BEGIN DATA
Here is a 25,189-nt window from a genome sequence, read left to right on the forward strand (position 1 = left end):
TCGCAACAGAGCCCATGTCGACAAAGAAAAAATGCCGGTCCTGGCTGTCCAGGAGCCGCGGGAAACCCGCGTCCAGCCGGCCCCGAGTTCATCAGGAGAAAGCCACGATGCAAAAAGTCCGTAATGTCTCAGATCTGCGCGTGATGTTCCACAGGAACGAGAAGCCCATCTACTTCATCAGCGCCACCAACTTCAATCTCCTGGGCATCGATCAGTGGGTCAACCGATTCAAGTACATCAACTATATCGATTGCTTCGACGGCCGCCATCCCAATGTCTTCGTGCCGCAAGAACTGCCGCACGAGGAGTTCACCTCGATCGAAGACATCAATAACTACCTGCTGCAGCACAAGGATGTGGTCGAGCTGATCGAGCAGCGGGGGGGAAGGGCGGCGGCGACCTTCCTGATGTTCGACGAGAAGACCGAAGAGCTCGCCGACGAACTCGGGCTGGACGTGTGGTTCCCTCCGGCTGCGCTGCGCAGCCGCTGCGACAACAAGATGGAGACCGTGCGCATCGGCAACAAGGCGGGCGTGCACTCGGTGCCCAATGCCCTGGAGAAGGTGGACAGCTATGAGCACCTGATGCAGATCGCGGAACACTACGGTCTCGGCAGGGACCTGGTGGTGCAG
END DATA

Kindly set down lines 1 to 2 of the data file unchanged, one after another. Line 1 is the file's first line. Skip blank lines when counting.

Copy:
Here is a 25,189-nt window from a genome sequence, read left to right on the forward strand (position 1 = left end):
TCGCAACAGAGCCCATGTCGACAAAGAAAAAATGCCGGTCCTGGCTGTCCAGGAGCCGCGGGAAACCCGCGTCCAGCCGGCCCCGAGTTCATCAGGAGAAAGCCACGATGCAAAAAGTCCGTAATGTCTCAGATCTGCGCGTGATGTTCCACAGGAACGAGAAGCCCATCTACTTCATCAGCGCCACCAACTTCAATCTCCTGGGCATCGATCAGTGGGTCAACCGATTCAAGTACATCAACTATATCGATTGCTTCGACGGCCGCCATCCCAATGTCTTCGTGCCGCAAGAACTGCCGCACGAGGAGTTCACCTCGATCGAAGACATCAATAACTACCTGCTGCAGCACAAGGATGTGGTCGAGCTGATCGAGCAGCGGGGGGGAAGGGCGGCGGCGACCTTCCTGATGTTCGACGAGAAGACCGAAGAGCTCGCCGACGAACTCGGGCTGGACGTGTGGTTCCCTCCGGCTGCGCTGCGCAGCCGCTGCGACAACAAGATGGAGACCGTGCGCATCGGCAACAAGGCGGGCGTGCACTCGGTGCCCAATGCCCTGGAGAAGGTGGACAGCTATGAGCACCTGATGCAGATCGCGGAACACTACGGTCTCGGCAGGGACCTGGTGGTGCAG